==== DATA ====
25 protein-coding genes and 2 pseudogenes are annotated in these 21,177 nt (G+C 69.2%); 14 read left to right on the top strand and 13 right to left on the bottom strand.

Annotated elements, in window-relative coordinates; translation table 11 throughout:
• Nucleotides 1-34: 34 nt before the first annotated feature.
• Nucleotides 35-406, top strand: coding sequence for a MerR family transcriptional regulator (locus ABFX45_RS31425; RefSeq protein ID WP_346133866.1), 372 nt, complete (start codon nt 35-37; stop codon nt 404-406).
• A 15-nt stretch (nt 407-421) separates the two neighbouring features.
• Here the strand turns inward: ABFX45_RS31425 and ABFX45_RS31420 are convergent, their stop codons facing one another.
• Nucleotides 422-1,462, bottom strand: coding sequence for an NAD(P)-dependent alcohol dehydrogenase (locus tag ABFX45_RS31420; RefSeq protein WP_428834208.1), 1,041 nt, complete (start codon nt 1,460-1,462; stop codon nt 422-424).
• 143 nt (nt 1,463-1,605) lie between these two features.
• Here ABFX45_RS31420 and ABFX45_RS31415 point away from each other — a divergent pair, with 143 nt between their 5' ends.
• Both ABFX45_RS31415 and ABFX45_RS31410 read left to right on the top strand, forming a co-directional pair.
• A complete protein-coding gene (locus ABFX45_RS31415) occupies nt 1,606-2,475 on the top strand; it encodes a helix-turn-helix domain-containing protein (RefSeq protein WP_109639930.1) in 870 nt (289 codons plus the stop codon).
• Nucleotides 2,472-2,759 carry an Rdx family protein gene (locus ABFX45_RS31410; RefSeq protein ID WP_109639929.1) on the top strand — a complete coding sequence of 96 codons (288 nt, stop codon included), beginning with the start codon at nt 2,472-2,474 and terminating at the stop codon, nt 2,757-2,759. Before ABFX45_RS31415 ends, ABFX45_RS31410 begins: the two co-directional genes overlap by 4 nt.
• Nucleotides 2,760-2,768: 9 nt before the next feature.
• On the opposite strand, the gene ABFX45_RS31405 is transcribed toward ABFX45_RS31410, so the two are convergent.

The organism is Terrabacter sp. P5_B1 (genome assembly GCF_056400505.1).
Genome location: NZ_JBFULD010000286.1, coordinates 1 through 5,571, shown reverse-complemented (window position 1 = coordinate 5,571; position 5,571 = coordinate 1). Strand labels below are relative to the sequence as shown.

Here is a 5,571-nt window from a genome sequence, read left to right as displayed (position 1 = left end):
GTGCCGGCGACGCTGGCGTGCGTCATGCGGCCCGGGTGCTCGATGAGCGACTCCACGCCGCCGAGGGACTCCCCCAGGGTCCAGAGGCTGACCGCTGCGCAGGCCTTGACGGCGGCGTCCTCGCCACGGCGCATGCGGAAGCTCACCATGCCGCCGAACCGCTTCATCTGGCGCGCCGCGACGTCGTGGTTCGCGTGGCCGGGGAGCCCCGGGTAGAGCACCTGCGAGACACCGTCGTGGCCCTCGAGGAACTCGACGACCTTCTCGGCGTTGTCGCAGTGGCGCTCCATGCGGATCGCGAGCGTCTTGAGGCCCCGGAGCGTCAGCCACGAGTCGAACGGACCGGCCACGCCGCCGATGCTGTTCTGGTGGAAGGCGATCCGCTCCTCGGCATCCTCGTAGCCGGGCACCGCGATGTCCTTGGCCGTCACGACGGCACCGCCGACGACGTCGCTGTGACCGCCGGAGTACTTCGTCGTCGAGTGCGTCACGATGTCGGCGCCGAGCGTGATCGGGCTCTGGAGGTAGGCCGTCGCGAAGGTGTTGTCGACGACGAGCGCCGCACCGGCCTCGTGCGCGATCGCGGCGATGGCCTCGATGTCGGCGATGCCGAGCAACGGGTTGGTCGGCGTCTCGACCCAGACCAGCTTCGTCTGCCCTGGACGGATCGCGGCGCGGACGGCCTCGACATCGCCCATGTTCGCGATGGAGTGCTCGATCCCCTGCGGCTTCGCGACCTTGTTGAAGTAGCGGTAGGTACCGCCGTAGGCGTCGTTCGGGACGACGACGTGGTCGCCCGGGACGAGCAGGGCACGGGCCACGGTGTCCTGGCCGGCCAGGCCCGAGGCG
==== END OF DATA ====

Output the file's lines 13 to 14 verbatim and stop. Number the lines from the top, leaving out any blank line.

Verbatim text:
• Nucleotides 2,760-2,768: 9 nt before the next feature.
• On the opposite strand, the gene ABFX45_RS31405 is transcribed toward ABFX45_RS31410, so the two are convergent.